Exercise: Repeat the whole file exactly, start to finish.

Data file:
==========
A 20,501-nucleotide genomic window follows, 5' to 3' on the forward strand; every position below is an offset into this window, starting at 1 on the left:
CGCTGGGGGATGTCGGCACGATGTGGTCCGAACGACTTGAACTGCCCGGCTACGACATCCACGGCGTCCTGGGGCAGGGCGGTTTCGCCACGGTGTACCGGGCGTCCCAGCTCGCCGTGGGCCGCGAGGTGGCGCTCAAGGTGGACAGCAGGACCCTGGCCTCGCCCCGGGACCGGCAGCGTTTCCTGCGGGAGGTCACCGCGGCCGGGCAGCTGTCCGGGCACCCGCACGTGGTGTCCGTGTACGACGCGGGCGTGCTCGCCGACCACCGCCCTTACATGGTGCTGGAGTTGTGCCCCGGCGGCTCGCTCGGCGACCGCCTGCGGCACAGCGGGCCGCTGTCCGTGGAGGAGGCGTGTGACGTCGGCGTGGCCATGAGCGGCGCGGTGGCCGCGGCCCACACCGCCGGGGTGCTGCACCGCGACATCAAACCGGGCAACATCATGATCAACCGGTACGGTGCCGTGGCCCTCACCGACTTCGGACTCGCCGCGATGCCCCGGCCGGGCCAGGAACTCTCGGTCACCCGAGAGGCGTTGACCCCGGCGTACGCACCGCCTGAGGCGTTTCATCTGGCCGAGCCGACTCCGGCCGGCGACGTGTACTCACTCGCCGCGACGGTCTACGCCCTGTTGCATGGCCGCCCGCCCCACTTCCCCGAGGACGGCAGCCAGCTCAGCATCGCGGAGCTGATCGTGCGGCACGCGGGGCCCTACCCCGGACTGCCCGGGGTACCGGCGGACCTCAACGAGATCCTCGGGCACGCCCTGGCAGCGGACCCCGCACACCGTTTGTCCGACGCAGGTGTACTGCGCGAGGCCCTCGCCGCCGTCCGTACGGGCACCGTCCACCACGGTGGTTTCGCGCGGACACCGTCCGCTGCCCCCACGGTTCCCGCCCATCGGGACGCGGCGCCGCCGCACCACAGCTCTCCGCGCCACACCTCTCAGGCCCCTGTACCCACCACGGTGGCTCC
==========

A 20,501-nucleotide genomic window follows, 5' to 3' on the forward strand; every position below is an offset into this window, starting at 1 on the left:
CGCTGGGGGATGTCGGCACGATGTGGTCCGAACGACTTGAACTGCCCGGCTACGACATCCACGGCGTCCTGGGGCAGGGCGGTTTCGCCACGGTGTACCGGGCGTCCCAGCTCGCCGTGGGCCGCGAGGTGGCGCTCAAGGTGGACAGCAGGACCCTGGCCTCGCCCCGGGACCGGCAGCGTTTCCTGCGGGAGGTCACCGCGGCCGGGCAGCTGTCCGGGCACCCGCACGTGGTGTCCGTGTACGACGCGGGCGTGCTCGCCGACCACCGCCCTTACATGGTGCTGGAGTTGTGCCCCGGCGGCTCGCTCGGCGACCGCCTGCGGCACAGCGGGCCGCTGTCCGTGGAGGAGGCGTGTGACGTCGGCGTGGCCATGAGCGGCGCGGTGGCCGCGGCCCACACCGCCGGGGTGCTGCACCGCGACATCAAACCGGGCAACATCATGATCAACCGGTACGGTGCCGTGGCCCTCACCGACTTCGGACTCGCCGCGATGCCCCGGCCGGGCCAGGAACTCTCGGTCACCCGAGAGGCGTTGACCCCGGCGTACGCACCGCCTGAGGCGTTTCATCTGGCCGAGCCGACTCCGGCCGGCGACGTGTACTCACTCGCCGCGACGGTCTACGCCCTGTTGCATGGCCGCCCGCCCCACTTCCCCGAGGACGGCAGCCAGCTCAGCATCGCGGAGCTGATCGTGCGGCACGCGGGGCCCTACCCCGGACTGCCCGGGGTACCGGCGGACCTCAACGAGATCCTCGGGCACGCCCTGGCAGCGGACCCCGCACACCGTTTGTCCGACGCAGGTGTACTGCGCGAGGCCCTCGCCGCCGTCCGTACGGGCACCGTCCACCACGGTGGTTTCGCGCGGACACCGTCCGCTGCCCCCACGGTTCCCGCCCATCGGGACGCGGCGCCGCCGCACCACAGCTCTCCGCGCCACACCTCTCAGGCCCCTGTACCCACCACGGTGGCTCC